The Bamangwato Concession Limited (BCL) is planning to take over a number of mines in South Africa, Zambia and Zimbabwe in an ambitious move that may turn the tiny copper-nickel firm into a mining behemoth. Sunday Standard investigations have turned up documents detailing how the mining company, most believed had one foot on the grave has now hit aswashbuckling buccaneering form and has its eyes set on acquiring among other mines, the Nkomati mine in South Africa. The Nkomati mine is a large mine in the north-east of South Africa nearMachadodorp in Mpumalanga. Nkomati represents one of the largest nickelreserve in South Africa having estimated reserves of 408.6 million tonnes of ore grading 0.33% nickel. The 408.6 million tonnes of ore contains 1.35 million tonnes of nickel metal.
The BCL is also eyeing gold and nickel mines in Zimbabwe and copper mines in Zambia. Sunday Standard investigations have established that plans are at an advanced stage to change the BCL Mine in Selibe Phikwe into a new “enterprise” with copper and nickel playing only a fraction of the new entity. Documents shown to the Sunday Standard and which have been presented to cabinet indicate BCL Mine leadership proposing to government a new set of drastic steps to get away from the “sundown mentality that the curtain is about to close.” The mine wants to be allowed to become a “Base metals business of Southern Africa.” Up to a decade now the town of Selibe Phikwe for has been gripped by lingering possibility of the BCL Mine closure which had brought questions on the long term viability of the town. BCL Mine is Selibe Phikwe’s mainstay. If implemented the new plan which will see BCL mine lifespan increased by at least another thirty years is expected to also dispel fears that Selibe Phikwe will become ghost town.
The Plan proposes that BCL Mine be allowed to use its capacity to save Selibe Phikwe. Curiously, the Plan comes in the wake of recent corporate developments which saw BCL become a Botswana Government wholly owned private company. This was after the Russian conglomerate, Norilsk shed their stake. Documents passed to the Sunday Standard revealed that BCL now wants to acquire former Norilsk mines in the region. New proposals also come after internal discussions in Government established that SPEDU ( a parastatal established to save the town beyond BCL Mine) would not be able to move fast enough much less be capable of become a replacement of BCL in the town. As part of the new plan, BCL has already started looking for mining deposits around the country that would replace the diminishing copper deposits at Selibe Phikwe that the company is currently mining. The Mine is also establishing joint ventures which will fast-track the process of enlisting into its production pipeline a number of known deposits which had been left un-mined because at the time they were deemed not economic enough. Also being expedited is the process of treating the tailings. BCL has told government that on account of improvements in technology the tailings will significantly release copper from them.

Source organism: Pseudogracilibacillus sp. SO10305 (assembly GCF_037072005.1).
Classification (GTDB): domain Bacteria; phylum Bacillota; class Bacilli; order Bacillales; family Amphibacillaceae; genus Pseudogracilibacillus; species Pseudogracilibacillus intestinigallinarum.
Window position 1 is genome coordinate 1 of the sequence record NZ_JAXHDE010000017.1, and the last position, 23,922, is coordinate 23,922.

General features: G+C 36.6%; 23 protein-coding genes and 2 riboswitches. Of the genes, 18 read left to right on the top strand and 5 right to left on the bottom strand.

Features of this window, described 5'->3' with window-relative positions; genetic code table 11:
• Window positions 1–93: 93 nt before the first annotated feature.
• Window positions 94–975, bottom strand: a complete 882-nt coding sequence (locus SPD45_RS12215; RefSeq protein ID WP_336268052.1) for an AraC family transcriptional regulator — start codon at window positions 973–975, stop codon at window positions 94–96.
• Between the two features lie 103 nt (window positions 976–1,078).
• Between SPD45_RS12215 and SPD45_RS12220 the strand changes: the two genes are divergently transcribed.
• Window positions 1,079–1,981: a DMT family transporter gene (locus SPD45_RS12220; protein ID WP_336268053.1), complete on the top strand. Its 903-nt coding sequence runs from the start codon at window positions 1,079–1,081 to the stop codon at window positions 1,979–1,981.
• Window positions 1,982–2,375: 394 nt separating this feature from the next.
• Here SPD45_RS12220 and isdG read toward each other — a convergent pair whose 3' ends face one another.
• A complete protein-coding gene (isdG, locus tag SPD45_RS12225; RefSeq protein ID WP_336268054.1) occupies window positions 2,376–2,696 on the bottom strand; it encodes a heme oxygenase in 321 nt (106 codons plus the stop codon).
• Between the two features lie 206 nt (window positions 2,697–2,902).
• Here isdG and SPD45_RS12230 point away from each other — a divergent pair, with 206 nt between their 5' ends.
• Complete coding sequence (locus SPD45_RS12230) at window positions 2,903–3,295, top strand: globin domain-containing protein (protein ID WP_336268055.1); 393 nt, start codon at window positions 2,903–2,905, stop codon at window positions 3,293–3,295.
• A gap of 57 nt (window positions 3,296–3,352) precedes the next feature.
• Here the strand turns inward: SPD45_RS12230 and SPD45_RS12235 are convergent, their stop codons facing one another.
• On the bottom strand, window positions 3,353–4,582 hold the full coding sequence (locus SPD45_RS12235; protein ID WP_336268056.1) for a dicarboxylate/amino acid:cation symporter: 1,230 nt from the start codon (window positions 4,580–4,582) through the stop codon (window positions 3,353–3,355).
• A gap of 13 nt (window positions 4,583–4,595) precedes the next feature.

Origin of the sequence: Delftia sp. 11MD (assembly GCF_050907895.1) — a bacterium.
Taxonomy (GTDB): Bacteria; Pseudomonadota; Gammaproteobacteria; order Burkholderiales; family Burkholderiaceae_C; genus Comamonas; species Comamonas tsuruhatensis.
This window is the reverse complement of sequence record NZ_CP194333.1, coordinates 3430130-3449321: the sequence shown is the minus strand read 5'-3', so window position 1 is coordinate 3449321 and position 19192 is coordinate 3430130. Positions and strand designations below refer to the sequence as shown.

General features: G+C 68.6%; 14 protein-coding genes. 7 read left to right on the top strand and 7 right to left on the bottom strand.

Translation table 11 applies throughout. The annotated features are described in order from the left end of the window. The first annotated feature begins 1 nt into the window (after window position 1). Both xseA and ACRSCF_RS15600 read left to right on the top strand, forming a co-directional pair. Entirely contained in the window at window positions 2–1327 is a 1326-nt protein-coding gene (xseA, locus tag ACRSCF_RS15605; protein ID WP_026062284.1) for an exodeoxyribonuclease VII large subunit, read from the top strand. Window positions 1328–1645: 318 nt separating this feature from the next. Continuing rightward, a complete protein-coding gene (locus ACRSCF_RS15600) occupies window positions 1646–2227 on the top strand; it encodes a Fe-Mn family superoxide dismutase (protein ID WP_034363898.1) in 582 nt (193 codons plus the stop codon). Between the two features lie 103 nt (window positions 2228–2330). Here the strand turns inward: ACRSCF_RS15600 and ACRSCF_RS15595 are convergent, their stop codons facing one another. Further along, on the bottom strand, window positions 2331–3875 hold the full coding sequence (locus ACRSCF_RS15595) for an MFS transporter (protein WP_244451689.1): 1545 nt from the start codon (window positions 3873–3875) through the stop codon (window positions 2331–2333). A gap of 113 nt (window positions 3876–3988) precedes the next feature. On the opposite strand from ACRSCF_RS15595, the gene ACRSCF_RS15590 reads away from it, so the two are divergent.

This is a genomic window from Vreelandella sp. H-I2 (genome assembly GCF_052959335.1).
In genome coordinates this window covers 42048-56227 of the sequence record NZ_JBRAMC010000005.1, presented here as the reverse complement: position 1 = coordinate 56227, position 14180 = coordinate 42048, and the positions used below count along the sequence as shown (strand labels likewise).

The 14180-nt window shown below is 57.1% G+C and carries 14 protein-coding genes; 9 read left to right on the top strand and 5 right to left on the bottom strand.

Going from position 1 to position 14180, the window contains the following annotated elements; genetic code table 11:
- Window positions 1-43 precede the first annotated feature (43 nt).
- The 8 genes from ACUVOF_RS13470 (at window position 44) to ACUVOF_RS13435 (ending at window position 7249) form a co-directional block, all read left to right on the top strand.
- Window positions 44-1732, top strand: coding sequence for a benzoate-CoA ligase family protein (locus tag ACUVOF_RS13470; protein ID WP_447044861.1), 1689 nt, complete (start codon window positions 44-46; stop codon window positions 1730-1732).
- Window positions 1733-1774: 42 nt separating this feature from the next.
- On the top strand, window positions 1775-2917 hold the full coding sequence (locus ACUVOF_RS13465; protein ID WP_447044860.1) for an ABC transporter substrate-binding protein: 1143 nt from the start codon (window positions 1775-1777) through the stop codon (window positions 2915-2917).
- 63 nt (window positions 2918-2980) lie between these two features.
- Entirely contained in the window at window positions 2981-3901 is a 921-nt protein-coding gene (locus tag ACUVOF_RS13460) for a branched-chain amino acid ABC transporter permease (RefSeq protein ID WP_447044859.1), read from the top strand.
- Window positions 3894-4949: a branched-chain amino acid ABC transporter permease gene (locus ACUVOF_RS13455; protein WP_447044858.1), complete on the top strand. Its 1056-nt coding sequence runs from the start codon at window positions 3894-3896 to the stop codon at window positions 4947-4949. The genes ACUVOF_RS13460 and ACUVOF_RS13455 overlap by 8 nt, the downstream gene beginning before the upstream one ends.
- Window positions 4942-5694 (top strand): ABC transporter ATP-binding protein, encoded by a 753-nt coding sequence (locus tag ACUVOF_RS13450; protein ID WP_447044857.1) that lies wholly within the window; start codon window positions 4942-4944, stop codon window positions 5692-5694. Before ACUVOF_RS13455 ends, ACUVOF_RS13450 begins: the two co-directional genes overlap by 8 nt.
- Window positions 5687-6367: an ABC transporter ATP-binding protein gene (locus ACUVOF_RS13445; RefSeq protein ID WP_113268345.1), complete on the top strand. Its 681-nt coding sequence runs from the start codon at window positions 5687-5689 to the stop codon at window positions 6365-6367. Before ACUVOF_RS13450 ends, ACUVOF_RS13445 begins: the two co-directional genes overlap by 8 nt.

The new strategy, dubbed POLARIS II will improve efficiency, utilize the Mine’s economies of scale by dominating copper treatment from al mines up to a radius of 1500 kilometers. These will include mines from countries like Zimbabwe, Zambia, South Africa and Mozambique. Discussions are also at an advanced stage to establish partnerships between BCL and smaller copper mines in those countries. The still classified documents refer to establishing a, “Iron Production Circuit” which will see BCL diversifying from copper-Nickel and into other base metals. The company will also scale up beneficiation especially that of sulphure but also other toxic by-products which it currently blows into the atmosphere. Exploration has also been intensified as has been efforts to invest in modernising the treatment plants to make BCL mine’s smelter become the sub region’s premier preferred treatment plant for concentrates.
Cabinet has also been briefed on opportunistic acquisition opportunities especially in Zimbabwe. The figures flouted about include $700 million a year that a reformed BCL would be able to pump into the new economy, with an additional 1800 direct jobs. These exclude downstream industries that will be expected to be a feeder into the copper metal economy BCL has also made known its intention to diversify into coal mining which if approved would turn the company and Selibe Phikwe into what it calls a “metallurgical Hub of Southern Africa.”
BCL management could not be reached for comment.